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Immunity-Boosting Herbs and Spices

FilesYaniv Cohenfiles-1
Immunity-Boosting Herbs and Spices

Hello everyone,

I took a long break due to my extremely busy schedule at Shiraz Events. We have produced, designed, and catered 12 large scale events in the last 2 weeks. It’s been amazing but took most of my time. Now that my schedule has opened up a bit, I’m back to detecting some stories and posting new cooking videos featuring the best spices and their healing properties.

This story by Julie Ruggirello on The DailyMeal caught my eye, and I wanted to share it.

These herbs and spices can prevent or help shorten illnesses.

The best defense against a cold or cough may be hidden in your spice rack and not the medicine cabinet! In addition to their food-flavoring properties, herbs and spices have long been used for their medicinal properties. Along with lots of rest and a big glass of orange juice, food may be a great way to fight off whatever illnesses your immune system is currently battling. Herbs and spices that you’re already using to season your food may actually help fight illnesses.

Historically, herbs and spices like turmeric and ginger have been used not just for flavor but also for their anti-inflammatory and antibacterial properties (respectively), and modern medicine backs up much of what ancient theory suggested.

Supplement cold-fighting chicken soup with other natural immune-boosters like lemon (vitamin C), ginger, and garlic. Although most of the world agrees that chicken soup is one of the best ways to cure a cold, there are other, more adventurous cold remedies from around the world that you may want to try, like lizard soup or a hot mustard footbath.

But if you’re content with more common natural remedies like herbs and spices, herbal teas and many foods, like oats and yogurt, that also have immune boosting properties and may prevent or shorten the lifespan of everything from flu symptoms to sore throats.

Herbs and spices can help you get back on your feet when you’re battling a cold or sore throat, and they have an added bonuses of making your food taste great.

With winter at its peak, it’s time to boost your immune system naturally with these tasty herbs and spices. 

Remember, though, that even if you are using natural remedies to fight an illness, you should always consult with a doctor  for medical treatment, and be aware that some spices may interact with medicine.

Black Pepper

Black pepper is a natural anti-inflammatory and helps maintain a healthy colon. But those susceptible to kidney stones should not over-do black pepper, as it is high in oxalate, which can create stones.


Cayenne pepper is a powerful antiseptic. The next time you have a sore throat, mix some cayenne pepper into warm water with a bit of lemon juice to kill off those nasty virus germs.


Researchers at the United States Department of Agriculture have demonstrated that oregano oil1has potent bacterial killing properties. They demonstrated that oregano consistently inhibited the growth of infectious E. Coli, Listeria monocytogenes, and Salmonella. These researchers are seeking to improve food safety by figuring out ways to add oregano and other oils to the food supply. This new report is consistent with another study earlier this year showing that oregano was effective against multiple bacteria2 and yeasts such as candida. This new research is the most recent of over 100 articles in the scientific literature demonstrating the anti-bacterial and anti-fungal properties of oregano (active ingredient is called carvacol).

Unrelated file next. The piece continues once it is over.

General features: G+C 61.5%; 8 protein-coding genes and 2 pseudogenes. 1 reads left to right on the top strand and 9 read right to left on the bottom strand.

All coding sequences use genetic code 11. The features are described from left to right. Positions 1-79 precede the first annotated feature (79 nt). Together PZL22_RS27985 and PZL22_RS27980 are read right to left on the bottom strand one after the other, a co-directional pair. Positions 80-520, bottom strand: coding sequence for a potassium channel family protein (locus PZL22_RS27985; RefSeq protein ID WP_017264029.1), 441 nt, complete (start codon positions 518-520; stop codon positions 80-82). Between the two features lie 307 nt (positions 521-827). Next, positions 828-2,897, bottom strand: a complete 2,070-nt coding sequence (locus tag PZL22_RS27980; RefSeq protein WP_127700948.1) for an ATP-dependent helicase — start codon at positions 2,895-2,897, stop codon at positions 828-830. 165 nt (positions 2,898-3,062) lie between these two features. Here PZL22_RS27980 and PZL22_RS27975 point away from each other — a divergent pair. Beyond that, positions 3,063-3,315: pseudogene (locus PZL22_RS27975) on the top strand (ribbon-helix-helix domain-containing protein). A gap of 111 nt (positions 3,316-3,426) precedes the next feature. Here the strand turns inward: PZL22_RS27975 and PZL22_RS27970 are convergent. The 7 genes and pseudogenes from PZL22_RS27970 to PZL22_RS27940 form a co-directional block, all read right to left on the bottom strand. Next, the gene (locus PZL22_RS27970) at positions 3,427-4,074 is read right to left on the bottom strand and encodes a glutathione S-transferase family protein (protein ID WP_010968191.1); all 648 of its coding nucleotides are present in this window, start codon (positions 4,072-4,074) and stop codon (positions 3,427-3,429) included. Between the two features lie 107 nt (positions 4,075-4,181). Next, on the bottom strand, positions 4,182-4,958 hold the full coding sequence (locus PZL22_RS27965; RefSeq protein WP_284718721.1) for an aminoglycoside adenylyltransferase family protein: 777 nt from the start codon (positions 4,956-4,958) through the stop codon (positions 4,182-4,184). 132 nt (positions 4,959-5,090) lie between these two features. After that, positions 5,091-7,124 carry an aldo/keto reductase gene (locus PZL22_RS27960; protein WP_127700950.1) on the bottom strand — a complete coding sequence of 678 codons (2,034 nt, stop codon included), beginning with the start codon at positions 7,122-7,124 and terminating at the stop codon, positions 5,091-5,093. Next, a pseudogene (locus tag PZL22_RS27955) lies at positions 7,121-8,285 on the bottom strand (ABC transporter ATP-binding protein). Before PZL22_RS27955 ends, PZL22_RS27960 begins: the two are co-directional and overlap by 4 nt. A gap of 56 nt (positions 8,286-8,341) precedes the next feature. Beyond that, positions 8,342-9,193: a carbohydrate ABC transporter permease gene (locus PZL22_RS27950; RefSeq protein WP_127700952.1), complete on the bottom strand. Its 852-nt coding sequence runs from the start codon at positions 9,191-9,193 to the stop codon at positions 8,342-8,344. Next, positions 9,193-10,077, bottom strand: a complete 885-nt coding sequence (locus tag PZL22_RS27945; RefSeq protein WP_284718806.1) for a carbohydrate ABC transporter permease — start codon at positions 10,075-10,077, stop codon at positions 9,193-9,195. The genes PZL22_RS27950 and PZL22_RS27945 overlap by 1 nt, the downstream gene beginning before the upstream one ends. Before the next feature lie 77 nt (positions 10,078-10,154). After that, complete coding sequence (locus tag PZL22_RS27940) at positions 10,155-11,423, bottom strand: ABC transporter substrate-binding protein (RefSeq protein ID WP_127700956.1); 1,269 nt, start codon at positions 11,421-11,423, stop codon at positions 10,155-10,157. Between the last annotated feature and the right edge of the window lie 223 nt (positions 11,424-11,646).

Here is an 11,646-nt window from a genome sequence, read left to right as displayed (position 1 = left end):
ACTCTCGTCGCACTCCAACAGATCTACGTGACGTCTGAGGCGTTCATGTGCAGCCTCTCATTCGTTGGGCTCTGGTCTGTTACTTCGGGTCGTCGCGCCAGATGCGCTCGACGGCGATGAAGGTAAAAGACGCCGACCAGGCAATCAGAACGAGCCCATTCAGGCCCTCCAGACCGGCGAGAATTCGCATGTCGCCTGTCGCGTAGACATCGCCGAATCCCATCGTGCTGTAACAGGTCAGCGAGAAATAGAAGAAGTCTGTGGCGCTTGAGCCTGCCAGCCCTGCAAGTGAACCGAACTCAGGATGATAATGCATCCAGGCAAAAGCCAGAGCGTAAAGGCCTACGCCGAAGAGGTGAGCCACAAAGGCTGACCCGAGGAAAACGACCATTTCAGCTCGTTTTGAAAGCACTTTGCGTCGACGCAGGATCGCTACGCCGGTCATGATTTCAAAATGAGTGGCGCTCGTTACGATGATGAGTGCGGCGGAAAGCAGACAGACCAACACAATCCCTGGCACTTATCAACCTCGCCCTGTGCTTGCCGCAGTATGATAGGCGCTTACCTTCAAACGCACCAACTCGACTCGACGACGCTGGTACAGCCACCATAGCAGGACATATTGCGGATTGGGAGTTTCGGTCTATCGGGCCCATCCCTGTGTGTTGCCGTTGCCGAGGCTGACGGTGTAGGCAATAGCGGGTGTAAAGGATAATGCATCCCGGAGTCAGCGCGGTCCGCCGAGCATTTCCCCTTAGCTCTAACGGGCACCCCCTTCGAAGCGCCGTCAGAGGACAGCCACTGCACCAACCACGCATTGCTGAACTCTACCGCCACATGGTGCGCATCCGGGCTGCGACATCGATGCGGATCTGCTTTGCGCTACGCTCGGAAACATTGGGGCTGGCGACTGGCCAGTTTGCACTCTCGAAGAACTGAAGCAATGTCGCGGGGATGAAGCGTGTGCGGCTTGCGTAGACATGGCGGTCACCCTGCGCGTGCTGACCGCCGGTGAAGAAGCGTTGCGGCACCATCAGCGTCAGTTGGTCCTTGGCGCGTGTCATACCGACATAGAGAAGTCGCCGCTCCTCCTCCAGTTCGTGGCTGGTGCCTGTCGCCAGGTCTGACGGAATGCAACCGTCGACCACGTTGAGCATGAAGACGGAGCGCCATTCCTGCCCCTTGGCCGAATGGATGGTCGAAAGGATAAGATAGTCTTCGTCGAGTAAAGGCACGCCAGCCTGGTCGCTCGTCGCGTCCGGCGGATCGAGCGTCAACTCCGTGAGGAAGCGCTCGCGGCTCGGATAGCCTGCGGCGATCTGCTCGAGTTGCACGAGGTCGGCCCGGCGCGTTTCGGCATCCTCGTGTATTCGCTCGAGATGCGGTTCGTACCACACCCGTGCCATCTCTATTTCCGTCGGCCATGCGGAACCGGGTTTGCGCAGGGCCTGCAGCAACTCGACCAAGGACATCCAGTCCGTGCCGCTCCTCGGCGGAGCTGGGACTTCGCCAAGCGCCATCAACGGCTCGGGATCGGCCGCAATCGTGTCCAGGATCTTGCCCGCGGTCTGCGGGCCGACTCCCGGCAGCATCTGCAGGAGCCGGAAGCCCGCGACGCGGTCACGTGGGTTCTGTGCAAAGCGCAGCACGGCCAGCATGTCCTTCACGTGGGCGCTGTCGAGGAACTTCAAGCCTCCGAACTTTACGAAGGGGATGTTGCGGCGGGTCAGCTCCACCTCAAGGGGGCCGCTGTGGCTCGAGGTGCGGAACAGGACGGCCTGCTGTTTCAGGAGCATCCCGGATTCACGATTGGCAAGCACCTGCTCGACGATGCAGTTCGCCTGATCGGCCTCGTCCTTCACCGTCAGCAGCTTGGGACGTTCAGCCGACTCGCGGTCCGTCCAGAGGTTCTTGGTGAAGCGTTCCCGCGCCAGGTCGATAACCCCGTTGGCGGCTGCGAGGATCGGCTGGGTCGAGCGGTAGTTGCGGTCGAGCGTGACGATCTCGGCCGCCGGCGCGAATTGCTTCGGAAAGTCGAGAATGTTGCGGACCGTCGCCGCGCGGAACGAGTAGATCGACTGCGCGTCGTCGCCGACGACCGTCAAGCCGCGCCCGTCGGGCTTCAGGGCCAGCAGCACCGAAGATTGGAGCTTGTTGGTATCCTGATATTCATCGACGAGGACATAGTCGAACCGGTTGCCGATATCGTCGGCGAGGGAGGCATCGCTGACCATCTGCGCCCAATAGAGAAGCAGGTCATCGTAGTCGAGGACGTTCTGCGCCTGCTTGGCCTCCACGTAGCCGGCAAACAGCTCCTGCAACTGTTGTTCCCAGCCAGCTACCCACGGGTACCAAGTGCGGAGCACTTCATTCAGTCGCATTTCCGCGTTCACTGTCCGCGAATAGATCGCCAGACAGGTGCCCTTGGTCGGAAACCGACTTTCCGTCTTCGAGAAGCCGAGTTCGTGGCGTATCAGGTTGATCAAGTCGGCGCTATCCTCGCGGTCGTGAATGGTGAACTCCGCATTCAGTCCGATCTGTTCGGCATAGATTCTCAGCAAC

There are no published scientific reports that oregano has direct anti-viral properties for any virus, the flu, or the swine flu. However, many people struggling with a baseline amount of sinus or digestive distress may benefit from oregano oil by helping to clear out a problem that is known to reduce the effectiveness of the anti-viral defense system. Furthermore, oregano oil may have some value in helping to prevent secondary bacterial infections that often follow the flu.

Cinnamon (Cinnamomum zeylanicum)

Cinnamon warms the body, aids in digestion and is used for its antibacterial properties. Cinnamon can be taken as a tea, added to food or the essential oil can be used. When using cinnamon essential oil, remember to use a carrier oil to prevent skin irritation.

Clove (Syzygium aromaticum)

Though clove is typically used as a topical analgesic, clove-infused oil or clove essential oil can also be used to kill bad intestinal bacteria. For internal use, use in cooking or make a cup of clove tea. If using topically, always dilute in a carrier oil.

Garlic (Allium sativum)

As an antibacterial herb, garlic is more effective against several types of bacteria than penicillin. Garlic is also friendlier to the body than antibiotics because it attacks the offending bacteria without wiping out the body’s normal flora. Garlic can be used as a tincture, capsule, infused in oil or simply added to your diet. (If cooking with garlic, avoid heating past 130 degrees as that will decrease its potency.)

Echinacea (Echinacea angustifolia)

Taken at the onset of an infection, echinacea can speed the healing process. Echinacea is most effective when taken as a tincture over a long period of time. Do not use echinacea if you have an auto-immune diseased.

If you have any questions, comments or concerns please e-mail me at and I’ll do my best to answer or refer you to more info online.

The Spice Detective